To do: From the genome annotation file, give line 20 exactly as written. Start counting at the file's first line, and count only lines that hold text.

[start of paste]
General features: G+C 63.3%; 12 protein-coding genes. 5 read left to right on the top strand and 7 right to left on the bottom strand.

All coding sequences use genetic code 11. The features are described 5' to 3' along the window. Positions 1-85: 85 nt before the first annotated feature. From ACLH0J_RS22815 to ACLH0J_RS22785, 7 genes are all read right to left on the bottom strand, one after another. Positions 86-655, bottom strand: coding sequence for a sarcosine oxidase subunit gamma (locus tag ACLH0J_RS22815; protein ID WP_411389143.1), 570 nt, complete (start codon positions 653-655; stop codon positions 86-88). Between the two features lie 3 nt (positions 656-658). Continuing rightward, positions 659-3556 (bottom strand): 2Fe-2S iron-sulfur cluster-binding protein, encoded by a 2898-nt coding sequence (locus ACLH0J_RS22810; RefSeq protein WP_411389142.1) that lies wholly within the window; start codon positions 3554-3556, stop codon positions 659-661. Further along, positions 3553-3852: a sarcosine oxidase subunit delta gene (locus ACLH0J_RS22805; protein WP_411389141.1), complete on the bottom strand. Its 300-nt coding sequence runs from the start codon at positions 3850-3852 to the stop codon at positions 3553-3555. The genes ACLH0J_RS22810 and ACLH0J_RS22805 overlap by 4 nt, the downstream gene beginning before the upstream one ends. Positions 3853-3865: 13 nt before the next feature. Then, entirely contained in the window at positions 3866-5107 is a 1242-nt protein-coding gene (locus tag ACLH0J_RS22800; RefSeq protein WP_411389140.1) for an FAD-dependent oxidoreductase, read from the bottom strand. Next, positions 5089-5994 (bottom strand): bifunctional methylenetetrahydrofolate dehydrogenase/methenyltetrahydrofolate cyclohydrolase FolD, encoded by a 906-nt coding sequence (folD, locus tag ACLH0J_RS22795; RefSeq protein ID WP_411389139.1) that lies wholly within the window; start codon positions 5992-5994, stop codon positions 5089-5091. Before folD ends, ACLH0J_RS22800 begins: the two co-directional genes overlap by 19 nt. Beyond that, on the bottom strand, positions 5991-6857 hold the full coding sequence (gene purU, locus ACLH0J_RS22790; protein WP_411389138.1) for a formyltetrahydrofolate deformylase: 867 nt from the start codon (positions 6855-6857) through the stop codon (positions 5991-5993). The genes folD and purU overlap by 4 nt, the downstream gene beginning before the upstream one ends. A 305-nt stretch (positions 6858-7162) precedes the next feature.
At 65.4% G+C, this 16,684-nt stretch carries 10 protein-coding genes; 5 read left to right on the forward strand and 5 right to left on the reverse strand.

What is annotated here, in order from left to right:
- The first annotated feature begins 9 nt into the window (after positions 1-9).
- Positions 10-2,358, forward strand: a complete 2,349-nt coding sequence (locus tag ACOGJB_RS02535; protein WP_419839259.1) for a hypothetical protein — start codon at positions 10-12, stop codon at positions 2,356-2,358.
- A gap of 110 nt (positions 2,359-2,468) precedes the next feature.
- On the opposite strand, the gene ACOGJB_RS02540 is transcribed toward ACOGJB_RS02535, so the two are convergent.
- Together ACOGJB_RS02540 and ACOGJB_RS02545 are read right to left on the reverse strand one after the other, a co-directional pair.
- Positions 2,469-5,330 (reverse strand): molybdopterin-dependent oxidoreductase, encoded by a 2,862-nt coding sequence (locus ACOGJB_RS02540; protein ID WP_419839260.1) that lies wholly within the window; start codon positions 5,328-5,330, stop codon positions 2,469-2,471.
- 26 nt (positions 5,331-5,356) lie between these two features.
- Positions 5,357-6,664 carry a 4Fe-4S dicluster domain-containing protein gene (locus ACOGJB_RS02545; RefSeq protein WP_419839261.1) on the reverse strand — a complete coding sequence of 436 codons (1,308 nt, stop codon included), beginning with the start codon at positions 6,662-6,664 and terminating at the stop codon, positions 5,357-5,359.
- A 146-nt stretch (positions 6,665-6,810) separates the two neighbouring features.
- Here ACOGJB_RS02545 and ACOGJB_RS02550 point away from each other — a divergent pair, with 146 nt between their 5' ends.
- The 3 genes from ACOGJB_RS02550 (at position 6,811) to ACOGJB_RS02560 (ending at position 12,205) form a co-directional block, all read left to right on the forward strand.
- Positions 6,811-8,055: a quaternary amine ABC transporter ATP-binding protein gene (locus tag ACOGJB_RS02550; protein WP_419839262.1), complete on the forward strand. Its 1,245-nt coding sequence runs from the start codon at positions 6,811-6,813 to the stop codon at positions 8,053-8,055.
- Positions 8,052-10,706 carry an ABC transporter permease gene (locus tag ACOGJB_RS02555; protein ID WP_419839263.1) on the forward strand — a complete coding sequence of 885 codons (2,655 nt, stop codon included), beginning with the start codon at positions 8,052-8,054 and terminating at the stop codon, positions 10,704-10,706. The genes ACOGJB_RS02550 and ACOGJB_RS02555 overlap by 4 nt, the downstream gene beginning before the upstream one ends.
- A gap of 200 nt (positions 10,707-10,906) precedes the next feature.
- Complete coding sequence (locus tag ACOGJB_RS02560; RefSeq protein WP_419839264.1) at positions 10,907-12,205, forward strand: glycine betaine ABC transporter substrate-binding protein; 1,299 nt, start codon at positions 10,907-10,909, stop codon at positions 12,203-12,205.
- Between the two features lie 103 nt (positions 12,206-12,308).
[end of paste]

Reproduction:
- Between the two features lie 103 nt (positions 12,206-12,308).